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INTRODUCTION TO STRUCTURAL STEEL DESIGN

For normal stress.strain graph has elastic region. In state of pure shear. ultimate.5 KN/m³ Steel has high strength to weight ratio Steel has ferrite (ductility) + Pearlite (mechanical strength) micro-structure Steel stress. below which not more than 5% of the test results may be expected fall In limit state the material is expected to go till the ultimate strength. Two limit states. plastic region and strain hardening region.To account for the possibility of deviation . √ Limit State Limit states are failure states. deflection. Yield strain of steel is around 0.Introduction A Structural component must possess both Strength and Ductility Steel gets its strength by shearing of its layers Unit weight of steel is 78. vibration and corrosion Limit state assumes variable safety and it follows probabilistic approach Characteristic Load – Value of load above which not more than 5% of the test results may be expected fall Characteristic Strength – Value of resistance.0012 Strain hardening is the increase of strength of hardness due to the changes in microstructure From Von Mises yield criterion. Strength and Serviceability Strength limit states. The load is increased and the strength reduced by multiplying characteristic load and strength by partial safety factors Partial Safety Factor. buckling and fatigue Serviceability limit states.

Sag rods in roof purlin system 3. Block shear – combined failure of shear and tension Design Strategy for Block Shear Rupture in tension. Rupture of net section ( 0. rupture in shear Minimum of the above two cases is the block shear strength. Tie rods in a roof truss Important fact: Tension must be anchored Plates in tension Possible limit states 1. Flexible connection – more shear lag . Yield in shear Yield in tension.9 factor to take of the non- uniformity of stress along the net section) 3.non-uniform stress distribution Angles in tension The rupture strength of an angle connected through one leg is affected by shear lag.Tension Members Examples of tension members 1. Braces 2. Factors causing shear lag: 1. Yielding of gross section 2. Shear Lag. More outstand or thin/slender outstand 2. Part of the cross-section not effectively used.

Y Tensile Strength = X *100 MPa Yield Strength = 0.e High Strength Friction Grip Bolts Load transfer by friction before slip which is developed because of the pre-tension equal to 0.Y *Ultimate strength MPa Bolts are never in compression. The forces that the bolts take are 1. Long joints results in a non-uniform distribution of shear 2.Connections Bolting Minimum of two bolts per connection is required for basic stability Grade of bolts: Class X.8 . Shear 3.5d where d is the diameter of the hole (to prevent end rupture) Maximum – 12t Reduction of shear strength because of the following 1. Bearing Two types of bolt : Bearing bolt and Friction bolt Bearing Type Load resistance by bearing and shear Spacing-Minimum -2.Shank is in tension only till slip occurs .5 D where D is nominal diameter Maximum-32t 0r 300mm (to minimize unconnected length) Pitch – Distance along the direction of application of load Maximum – 16t or 200mm (tension members) 12t 0r 200mm (compression members) End and Edge Spacing Minimum – 1. Large Grip Length results in the bending of bolts 3.7 -0. Friction 4. Tension 2. Packing Plates Important Assumptions: Connection elements are assumed to be rigid than connectors Connection behaviour is linear elastic Friction Bolts The bolts used as friction bolts are called HSFG bolts i.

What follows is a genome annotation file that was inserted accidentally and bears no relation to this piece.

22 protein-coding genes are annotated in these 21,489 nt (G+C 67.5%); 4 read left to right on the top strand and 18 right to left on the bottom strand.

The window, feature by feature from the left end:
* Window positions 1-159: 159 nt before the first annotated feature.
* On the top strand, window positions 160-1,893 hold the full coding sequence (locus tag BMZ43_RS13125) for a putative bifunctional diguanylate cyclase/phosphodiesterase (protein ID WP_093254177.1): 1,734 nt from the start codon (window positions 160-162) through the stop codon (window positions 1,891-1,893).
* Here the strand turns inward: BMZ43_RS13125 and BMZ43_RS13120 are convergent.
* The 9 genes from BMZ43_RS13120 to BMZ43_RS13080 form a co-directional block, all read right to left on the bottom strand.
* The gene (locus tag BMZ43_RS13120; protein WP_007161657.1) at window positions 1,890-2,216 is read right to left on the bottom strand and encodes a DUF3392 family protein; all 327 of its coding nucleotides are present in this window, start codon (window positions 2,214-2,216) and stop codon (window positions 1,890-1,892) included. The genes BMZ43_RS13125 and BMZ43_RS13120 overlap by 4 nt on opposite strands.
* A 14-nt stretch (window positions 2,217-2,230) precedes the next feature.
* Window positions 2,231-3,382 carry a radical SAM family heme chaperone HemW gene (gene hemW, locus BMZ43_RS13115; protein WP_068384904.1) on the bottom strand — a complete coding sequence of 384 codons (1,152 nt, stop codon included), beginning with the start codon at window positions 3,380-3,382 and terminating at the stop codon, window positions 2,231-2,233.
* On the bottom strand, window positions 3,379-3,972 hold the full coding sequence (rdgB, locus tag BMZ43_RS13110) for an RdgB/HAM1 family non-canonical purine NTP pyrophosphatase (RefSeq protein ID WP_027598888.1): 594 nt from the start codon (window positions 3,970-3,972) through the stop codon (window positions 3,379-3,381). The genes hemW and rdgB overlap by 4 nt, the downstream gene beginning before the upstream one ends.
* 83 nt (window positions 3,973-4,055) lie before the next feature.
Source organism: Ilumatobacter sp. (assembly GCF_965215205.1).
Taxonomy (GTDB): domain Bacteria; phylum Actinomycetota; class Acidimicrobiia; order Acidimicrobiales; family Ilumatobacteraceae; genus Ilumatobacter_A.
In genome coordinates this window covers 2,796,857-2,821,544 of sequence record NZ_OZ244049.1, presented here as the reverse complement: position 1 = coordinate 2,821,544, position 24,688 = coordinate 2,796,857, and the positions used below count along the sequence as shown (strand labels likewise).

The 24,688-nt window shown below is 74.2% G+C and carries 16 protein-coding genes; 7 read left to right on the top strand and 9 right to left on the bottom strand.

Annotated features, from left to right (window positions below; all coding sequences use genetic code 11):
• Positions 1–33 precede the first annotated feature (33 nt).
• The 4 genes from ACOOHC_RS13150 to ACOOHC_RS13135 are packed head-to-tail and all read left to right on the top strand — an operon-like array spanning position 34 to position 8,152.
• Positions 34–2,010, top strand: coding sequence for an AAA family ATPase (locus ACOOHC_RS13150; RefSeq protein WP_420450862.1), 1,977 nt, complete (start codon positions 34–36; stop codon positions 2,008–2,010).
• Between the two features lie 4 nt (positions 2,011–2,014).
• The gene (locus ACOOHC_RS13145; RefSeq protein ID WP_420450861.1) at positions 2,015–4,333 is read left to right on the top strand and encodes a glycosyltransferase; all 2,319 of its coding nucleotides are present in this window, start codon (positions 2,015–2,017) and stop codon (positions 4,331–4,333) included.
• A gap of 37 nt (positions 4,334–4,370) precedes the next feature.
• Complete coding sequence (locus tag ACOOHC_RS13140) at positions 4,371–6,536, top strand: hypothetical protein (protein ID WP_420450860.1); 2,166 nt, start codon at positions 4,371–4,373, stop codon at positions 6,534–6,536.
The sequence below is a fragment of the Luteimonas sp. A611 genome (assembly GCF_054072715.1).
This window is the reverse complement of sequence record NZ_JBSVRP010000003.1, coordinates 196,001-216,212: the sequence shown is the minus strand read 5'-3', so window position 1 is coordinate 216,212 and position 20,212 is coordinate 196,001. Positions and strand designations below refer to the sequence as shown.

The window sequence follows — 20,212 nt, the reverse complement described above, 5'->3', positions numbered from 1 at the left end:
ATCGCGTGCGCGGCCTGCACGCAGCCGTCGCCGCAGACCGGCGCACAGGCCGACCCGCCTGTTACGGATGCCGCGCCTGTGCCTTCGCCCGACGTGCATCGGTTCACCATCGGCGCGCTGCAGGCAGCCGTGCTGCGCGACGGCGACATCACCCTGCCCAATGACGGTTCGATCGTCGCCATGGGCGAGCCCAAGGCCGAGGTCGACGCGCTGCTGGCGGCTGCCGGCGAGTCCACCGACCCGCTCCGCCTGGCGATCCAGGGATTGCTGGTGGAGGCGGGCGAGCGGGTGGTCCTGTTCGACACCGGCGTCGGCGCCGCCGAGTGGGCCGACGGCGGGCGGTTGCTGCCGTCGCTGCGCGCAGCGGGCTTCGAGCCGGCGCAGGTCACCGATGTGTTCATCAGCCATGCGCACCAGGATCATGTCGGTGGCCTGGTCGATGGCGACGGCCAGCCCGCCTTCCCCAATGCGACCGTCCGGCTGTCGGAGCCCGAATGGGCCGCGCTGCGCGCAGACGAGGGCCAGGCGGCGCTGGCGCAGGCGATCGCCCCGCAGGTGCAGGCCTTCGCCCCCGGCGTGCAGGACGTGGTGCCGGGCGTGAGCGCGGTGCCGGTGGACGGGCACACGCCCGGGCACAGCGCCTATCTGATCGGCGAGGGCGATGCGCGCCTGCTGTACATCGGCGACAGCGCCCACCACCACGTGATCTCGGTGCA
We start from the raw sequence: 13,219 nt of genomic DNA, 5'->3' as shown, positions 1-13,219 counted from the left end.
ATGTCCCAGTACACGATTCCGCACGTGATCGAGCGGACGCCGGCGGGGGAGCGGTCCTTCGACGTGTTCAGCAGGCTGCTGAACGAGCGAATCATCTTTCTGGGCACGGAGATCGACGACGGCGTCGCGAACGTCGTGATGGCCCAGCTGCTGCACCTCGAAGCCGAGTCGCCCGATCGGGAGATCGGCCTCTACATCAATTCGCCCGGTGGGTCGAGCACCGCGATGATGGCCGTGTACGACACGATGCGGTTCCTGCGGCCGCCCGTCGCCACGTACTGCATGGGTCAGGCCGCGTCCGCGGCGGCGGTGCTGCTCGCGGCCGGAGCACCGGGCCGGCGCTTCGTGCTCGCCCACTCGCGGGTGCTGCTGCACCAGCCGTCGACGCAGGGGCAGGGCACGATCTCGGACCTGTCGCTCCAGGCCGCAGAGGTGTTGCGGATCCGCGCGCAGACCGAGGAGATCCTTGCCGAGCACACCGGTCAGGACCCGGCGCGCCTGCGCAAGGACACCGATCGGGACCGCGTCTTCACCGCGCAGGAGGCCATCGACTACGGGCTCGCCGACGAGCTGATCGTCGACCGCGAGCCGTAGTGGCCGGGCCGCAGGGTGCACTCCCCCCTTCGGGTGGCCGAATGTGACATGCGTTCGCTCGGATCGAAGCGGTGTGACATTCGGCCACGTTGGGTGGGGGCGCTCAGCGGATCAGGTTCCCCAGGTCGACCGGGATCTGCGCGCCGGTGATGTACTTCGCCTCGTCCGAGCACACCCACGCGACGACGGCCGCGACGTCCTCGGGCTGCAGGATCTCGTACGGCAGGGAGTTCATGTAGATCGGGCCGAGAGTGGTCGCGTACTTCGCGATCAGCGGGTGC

7t w √ . It involves a phenomenon in which the displacement of structure occurs perpendicular to the load Buckling Un-symmetric section – Px+ Py+ PT Singly symmetric section – Px+ PT or Py Doubly symmetric section .Px or Py or PT In cruciform section. yielding of the section and loss of stability Structure looses stability when potential of external load equals strain energy. torsional buckling is predominant Euler Buckling curve is for Ideal column which shows symmetric buckling . After slip ( ultimate load level). it is the slenderness ratio that affects the capacity Column can fail in two ways. Pinching effect is the elongation of the hole because of the slip and also the energy dissipation decreases as the slip increases every time the elongation takes place.7t The shear strength of weld = 0. Lap and Butt weld In case of lap joints – lap length should not be greater than 4t or 40mm whichever less is Size of fillet weld 3mm or thickness of thinner plate Effective throat thickness is 0. w is width of weld Columns In columns. Welding There are different types of welds. shank is in tension. the effect because of eccentricity. bearing and shear There can be tension coming because of prying. By using friction bolts the pinching effect can be reduced.